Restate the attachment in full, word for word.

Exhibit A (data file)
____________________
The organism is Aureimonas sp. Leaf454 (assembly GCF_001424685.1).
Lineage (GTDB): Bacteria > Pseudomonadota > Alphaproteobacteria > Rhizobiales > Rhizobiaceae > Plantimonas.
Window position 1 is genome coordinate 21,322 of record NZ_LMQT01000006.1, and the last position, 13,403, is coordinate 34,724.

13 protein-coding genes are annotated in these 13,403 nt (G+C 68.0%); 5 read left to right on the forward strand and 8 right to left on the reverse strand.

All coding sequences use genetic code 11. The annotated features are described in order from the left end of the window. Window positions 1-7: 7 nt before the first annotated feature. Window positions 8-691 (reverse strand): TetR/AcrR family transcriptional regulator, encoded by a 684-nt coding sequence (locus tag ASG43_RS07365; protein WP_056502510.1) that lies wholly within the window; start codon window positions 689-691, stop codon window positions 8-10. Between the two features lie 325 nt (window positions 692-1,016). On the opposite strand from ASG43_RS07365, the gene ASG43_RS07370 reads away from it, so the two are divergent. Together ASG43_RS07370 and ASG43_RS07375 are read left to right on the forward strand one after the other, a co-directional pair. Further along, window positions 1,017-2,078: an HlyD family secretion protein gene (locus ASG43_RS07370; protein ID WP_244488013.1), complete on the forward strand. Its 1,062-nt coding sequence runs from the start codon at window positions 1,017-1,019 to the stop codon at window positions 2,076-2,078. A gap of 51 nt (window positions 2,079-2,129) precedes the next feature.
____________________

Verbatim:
The organism is Aureimonas sp. Leaf454 (assembly GCF_001424685.1).
Lineage (GTDB): Bacteria > Pseudomonadota > Alphaproteobacteria > Rhizobiales > Rhizobiaceae > Plantimonas.
Window position 1 is genome coordinate 21,322 of record NZ_LMQT01000006.1, and the last position, 13,403, is coordinate 34,724.

13 protein-coding genes are annotated in these 13,403 nt (G+C 68.0%); 5 read left to right on the forward strand and 8 right to left on the reverse strand.

All coding sequences use genetic code 11. The annotated features are described in order from the left end of the window. Window positions 1-7: 7 nt before the first annotated feature. Window positions 8-691 (reverse strand): TetR/AcrR family transcriptional regulator, encoded by a 684-nt coding sequence (locus tag ASG43_RS07365; protein WP_056502510.1) that lies wholly within the window; start codon window positions 689-691, stop codon window positions 8-10. Between the two features lie 325 nt (window positions 692-1,016). On the opposite strand from ASG43_RS07365, the gene ASG43_RS07370 reads away from it, so the two are divergent. Together ASG43_RS07370 and ASG43_RS07375 are read left to right on the forward strand one after the other, a co-directional pair. Further along, window positions 1,017-2,078: an HlyD family secretion protein gene (locus ASG43_RS07370; protein ID WP_244488013.1), complete on the forward strand. Its 1,062-nt coding sequence runs from the start codon at window positions 1,017-1,019 to the stop codon at window positions 2,076-2,078. A gap of 51 nt (window positions 2,079-2,129) precedes the next feature.